A sharp surge in imports of Japanese cars helped to widen the U.S. merchandise trade deficit in November to $13.7 billion, the third-largest monthly deficit on record, the Commerce Department reported yesterday.
The total gap between imports and U.S. exports is $131.8 billion through November, already surpassing the record $123.3 billion deficit for all of last year. A 61 percent increase in imports of Japanese cars and a smaller rise in oil imports helped increase the deficit from $11.5 billion in October.
U.S. exports have been so battered by competition that they now account for the smallest share of the nation's output since 1977, Commerce said.
Many economists said yesterday they had thought the deterioration of the U.S. trade picture had begun to turn around with the relatively smaller deficit in October and the increase in some prices of goods made abroad. However, economists now say it is too early to see an improvement in the deficit as a result of the decline in the value of the dollar since its peak in February.
A lower-valued dollar makes U.S. goods cheaper abroad and increases the prices of foreign goods sold here. Since February, the dollar's value has declined more than 21 percent. That fall already is showing up in higher prices for foreign goods, particularly Japanese-manufactured products, but has yet to make a dent in the trade figures.
Just yesterday, Toyota Motor Sales U.S.A. Inc. announced it will raise the suggested retail price of its cars and trucks an average of 3 percent, or $269, effective Friday because of the higher-valued yen. Toyota was following the lead of other Japanese auto makers.
Commerce Secretary Malcolm Baldrige said yesterday that the decline of the dollar "should limit further increases in imports and begin to promote export growth next year."
"The dollar's decline and passage of a farm bill will improve the competitivenes of our agricultural exports," Baldrige said. Until recently, agricultural goods were the mainstay of U.S. competitiveness overseas.
Since the start of consecutive record trade deficits in 1982, there has been a loss of 200,000 jobs in manufacturing, which the industry blames on the deteriorating trade situation. The high dollar also has added to the economic problems on America's farms, which have been unable to export as many goods at high prices because of worldwide surpluses.
The trade deficits and resulting job losses have been the impetus for the strongest resurgence in protectionist sentiment in Congress in 50 years.
Much of the protectionist sentiment has been aimed at Japan, whose surplus with the United States grew last month from $3.2 billion in October to $4.6 billion.
The widening of the trade gap in November was blamed largely on the influx of Japanese cars, in addition to a surge in general manufactured goods, said Robert Ortner, the Commerce Department's chief economist. Imports of manufactured goods rose 12.4 percent in November, from $20.3 billion to $22.8 billion.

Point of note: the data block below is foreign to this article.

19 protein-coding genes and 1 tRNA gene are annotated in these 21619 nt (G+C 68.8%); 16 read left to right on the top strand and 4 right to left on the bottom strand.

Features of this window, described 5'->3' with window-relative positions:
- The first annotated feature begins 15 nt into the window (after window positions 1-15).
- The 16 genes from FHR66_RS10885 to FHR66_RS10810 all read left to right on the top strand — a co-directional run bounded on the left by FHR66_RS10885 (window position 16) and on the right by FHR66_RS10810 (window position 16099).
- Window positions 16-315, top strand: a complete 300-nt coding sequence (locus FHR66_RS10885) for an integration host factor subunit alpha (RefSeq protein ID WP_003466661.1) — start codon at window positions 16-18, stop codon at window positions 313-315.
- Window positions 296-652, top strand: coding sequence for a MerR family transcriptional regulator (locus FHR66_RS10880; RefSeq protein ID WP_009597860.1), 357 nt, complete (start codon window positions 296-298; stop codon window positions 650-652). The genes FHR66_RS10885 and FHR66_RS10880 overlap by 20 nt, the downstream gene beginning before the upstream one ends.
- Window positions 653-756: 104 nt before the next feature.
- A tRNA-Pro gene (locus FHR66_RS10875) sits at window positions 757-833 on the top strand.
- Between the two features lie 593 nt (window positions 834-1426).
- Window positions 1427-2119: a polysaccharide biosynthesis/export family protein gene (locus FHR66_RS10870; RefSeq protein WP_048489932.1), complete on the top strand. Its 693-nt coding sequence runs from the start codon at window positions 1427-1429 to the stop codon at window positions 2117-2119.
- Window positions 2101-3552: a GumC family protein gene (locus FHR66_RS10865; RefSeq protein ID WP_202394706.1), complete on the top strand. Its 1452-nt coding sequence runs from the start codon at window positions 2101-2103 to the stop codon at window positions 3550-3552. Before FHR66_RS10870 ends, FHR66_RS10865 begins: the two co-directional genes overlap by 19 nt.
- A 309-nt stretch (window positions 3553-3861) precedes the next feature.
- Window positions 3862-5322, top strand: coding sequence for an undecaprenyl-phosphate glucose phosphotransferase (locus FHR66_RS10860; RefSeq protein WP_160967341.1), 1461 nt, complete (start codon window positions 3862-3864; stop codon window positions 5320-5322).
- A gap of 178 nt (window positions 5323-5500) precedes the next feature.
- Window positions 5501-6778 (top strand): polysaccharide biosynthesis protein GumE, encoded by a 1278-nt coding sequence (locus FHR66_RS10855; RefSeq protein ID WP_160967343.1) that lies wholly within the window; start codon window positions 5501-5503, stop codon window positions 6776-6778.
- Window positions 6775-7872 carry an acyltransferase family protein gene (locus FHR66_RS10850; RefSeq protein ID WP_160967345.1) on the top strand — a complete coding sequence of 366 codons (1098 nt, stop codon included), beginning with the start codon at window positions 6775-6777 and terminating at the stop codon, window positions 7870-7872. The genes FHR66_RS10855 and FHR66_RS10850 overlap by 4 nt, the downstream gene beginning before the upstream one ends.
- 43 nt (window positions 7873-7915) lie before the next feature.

At the same time, the value of Japanese car imports rose from $1.134 billion in October to $1.831 billion last month, an increase of 61.5 percent, Commerce said.
David Wyss, an economist for Data Resources Inc., said the sharp increase in auto imports could be because of a problem the government has had in correctly gathering data. In addition, Japanese car companies have said that they will eliminate the current quota system on exports of their cars to the United States.
Wyss also said that Japanese car shipments here have fallen behind their goals, and they may be trying to catch up from possible losses last summer when American car companies instituted cut-rate financing incentives to maintain and enlarge their market shares.
Since September, the dollar has fallen from 240.10 yen to about 202 yen, a 16 percent drop. Such a drop should begin turning around the trade picture, along with further discount-financing programs started recently by American automobile companies to spur sales, Wyss said.
Unlike the financing programs this summer, the U.S. auto companies are not losing much money because interest rates are lower, reducing the difference between what auto companies must pay to obtain funds to lend to buyers and the amount they receive in making the discount loans, Wyss said.
Oil imports rose 3.2 percent in November after a 31-cent-per-barrel drop in price, Commerce said. The increase in import volume was attributed to U.S. oil companies being forced to replenish inventories after postponing purchases in recent months in hopes of a sharp drop in prices, Wyss said. Rather than wait any longer, companies were forced to buy more oil.
Imports in November totaled $31.7 billion, 7.1 percent greater than the average between January and October. Exports were $18 billion, 1.1 percent greater than the monthly average for the first 10 months of the year.
The trade deficit with Canada, America's largest trading partner, declined last month from $2.04 billion to $1.98 billion. The deficit with the European Community grew from $1.5 billion to $2.5 billion.